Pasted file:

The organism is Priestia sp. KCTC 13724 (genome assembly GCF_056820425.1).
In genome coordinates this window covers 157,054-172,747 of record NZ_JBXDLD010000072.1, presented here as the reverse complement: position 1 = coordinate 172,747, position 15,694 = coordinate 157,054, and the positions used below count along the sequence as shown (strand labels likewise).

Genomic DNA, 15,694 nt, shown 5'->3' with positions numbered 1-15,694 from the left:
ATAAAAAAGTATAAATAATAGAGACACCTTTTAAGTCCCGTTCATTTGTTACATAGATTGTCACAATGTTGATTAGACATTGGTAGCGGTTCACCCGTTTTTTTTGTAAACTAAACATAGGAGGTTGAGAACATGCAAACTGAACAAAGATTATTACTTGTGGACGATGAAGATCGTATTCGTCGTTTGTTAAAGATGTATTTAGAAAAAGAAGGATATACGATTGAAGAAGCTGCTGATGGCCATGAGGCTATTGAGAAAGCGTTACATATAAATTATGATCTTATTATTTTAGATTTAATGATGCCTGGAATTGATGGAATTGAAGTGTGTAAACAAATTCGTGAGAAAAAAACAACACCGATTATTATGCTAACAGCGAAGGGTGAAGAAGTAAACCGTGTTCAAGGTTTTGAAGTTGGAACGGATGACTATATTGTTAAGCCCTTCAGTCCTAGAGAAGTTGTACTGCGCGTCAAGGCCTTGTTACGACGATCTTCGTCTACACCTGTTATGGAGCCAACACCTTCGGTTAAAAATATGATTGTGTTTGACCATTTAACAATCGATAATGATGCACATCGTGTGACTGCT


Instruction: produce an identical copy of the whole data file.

The organism is Priestia sp. KCTC 13724 (genome assembly GCF_056820425.1).
In genome coordinates this window covers 157,054-172,747 of record NZ_JBXDLD010000072.1, presented here as the reverse complement: position 1 = coordinate 172,747, position 15,694 = coordinate 157,054, and the positions used below count along the sequence as shown (strand labels likewise).

Genomic DNA, 15,694 nt, shown 5'->3' with positions numbered 1-15,694 from the left:
ATAAAAAAGTATAAATAATAGAGACACCTTTTAAGTCCCGTTCATTTGTTACATAGATTGTCACAATGTTGATTAGACATTGGTAGCGGTTCACCCGTTTTTTTTGTAAACTAAACATAGGAGGTTGAGAACATGCAAACTGAACAAAGATTATTACTTGTGGACGATGAAGATCGTATTCGTCGTTTGTTAAAGATGTATTTAGAAAAAGAAGGATATACGATTGAAGAAGCTGCTGATGGCCATGAGGCTATTGAGAAAGCGTTACATATAAATTATGATCTTATTATTTTAGATTTAATGATGCCTGGAATTGATGGAATTGAAGTGTGTAAACAAATTCGTGAGAAAAAAACAACACCGATTATTATGCTAACAGCGAAGGGTGAAGAAGTAAACCGTGTTCAAGGTTTTGAAGTTGGAACGGATGACTATATTGTTAAGCCCTTCAGTCCTAGAGAAGTTGTACTGCGCGTCAAGGCCTTGTTACGACGATCTTCGTCTACACCTGTTATGGAGCCAACACCTTCGGTTAAAAATATGATTGTGTTTGACCATTTAACAATCGATAATGATGCACATCGTGTGACTGCT